MCs infiltration can be diffuse or multifocal in the bone marrow. MCs can be morphologically round, oval or spindle shaped.16 Immunohistochemistry and flow cytometric analyses (e.g., looking at cell markers) for CD33, CD43, CD68, CD117 (KIT), and tryptase should be performed in the tissue. Neoplastic MCs also express aberrant CD217 and/or CD25.  Evaluation of bone marrow biopsy and aspirate is also critical for minor diagnostic criteria: the presence and increase of spindle shaped/atypical MCs (≥25%), the expression of CD2, CD25, or both, in MCs, and presence of the KIT D816V mutation.16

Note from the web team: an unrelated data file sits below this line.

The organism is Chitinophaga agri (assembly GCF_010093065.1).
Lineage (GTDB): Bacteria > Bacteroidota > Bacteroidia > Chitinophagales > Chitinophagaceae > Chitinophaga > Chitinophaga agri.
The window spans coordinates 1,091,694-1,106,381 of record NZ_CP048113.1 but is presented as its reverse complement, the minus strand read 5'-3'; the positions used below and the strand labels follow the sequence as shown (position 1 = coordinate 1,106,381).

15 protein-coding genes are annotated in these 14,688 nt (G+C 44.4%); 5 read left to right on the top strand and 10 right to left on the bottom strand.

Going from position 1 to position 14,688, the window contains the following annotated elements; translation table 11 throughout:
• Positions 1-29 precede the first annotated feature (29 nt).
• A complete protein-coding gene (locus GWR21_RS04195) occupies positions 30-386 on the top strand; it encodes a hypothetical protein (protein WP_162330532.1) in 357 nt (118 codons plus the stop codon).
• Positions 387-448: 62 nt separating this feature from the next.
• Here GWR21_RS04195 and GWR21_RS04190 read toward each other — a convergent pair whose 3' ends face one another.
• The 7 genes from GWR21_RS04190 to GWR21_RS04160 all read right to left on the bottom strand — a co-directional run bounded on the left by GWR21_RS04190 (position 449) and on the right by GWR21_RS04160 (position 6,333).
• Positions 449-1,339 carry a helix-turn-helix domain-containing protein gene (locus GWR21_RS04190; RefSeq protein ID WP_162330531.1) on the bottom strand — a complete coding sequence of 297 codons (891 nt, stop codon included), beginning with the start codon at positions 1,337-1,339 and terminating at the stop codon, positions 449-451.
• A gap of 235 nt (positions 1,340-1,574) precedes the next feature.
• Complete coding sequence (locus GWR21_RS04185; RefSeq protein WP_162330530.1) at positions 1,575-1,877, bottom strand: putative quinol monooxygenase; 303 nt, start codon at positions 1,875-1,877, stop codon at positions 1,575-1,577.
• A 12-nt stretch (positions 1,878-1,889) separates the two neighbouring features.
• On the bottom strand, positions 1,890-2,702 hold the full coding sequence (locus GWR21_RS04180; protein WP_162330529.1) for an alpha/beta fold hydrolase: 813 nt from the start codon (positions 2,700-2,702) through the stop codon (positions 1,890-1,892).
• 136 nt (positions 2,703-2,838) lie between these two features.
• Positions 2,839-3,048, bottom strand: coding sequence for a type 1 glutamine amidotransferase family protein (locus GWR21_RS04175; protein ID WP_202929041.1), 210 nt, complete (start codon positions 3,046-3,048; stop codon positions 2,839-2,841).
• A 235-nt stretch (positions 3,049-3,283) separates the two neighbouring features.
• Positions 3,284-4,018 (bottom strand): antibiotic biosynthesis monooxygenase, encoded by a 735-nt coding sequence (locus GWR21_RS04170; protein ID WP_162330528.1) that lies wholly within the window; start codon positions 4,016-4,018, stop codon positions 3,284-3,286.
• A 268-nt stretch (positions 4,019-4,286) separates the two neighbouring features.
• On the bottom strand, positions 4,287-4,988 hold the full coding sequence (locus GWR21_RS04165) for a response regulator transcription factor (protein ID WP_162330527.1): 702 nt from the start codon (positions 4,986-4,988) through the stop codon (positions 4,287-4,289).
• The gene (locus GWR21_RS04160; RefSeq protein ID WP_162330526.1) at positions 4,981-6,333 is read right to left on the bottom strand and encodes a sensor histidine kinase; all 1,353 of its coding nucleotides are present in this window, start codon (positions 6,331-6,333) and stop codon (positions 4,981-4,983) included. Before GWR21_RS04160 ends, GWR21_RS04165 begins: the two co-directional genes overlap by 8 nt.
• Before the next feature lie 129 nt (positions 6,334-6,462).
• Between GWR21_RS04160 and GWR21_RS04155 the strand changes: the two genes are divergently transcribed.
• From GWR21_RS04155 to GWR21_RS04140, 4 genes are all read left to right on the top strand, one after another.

Moreover, a bone marrow biopsy is important to make a differential diagnosis between the variants of advanced SM. For example, although in ASM, dense sheets of MCs in the bone marrow biopsy are seen, if MCs constitute ³20% of all nucleated cells in bone marrow aspirate smears, it is defined as MCL.1 (MCL can be aleukemic if there are no circulating MCs in peripheral blood.18) In SM-AHN, the AHN component1 can be a myeloid malignancy [acute myelogenous leukemia (in particular t(8;21), chronic myelomonocytic leukemia, myeloproliferative neoplasias (very rarely chronic myelogenous leukemia), myelodysplastic syndrome] or plasma/lymphoid malignancies including, chronic lymphocytic leukemia, lymphomas, or plasma cell malignancies (myeloma). Sometimes, hematologic malignancies with severe, diffuse bone marrow infiltration (e.g., acute myelogenous leukemia) can obscure MCs that can be more apparent in the remission bone marrow biopsies after chemotherapy (i.e., occult mastocytosis).19 Osteosclerosis (“thick, tough bones” that can make performing a bone marrow biopsy technically difficult) is also readily detected in bone marrow biopsies.14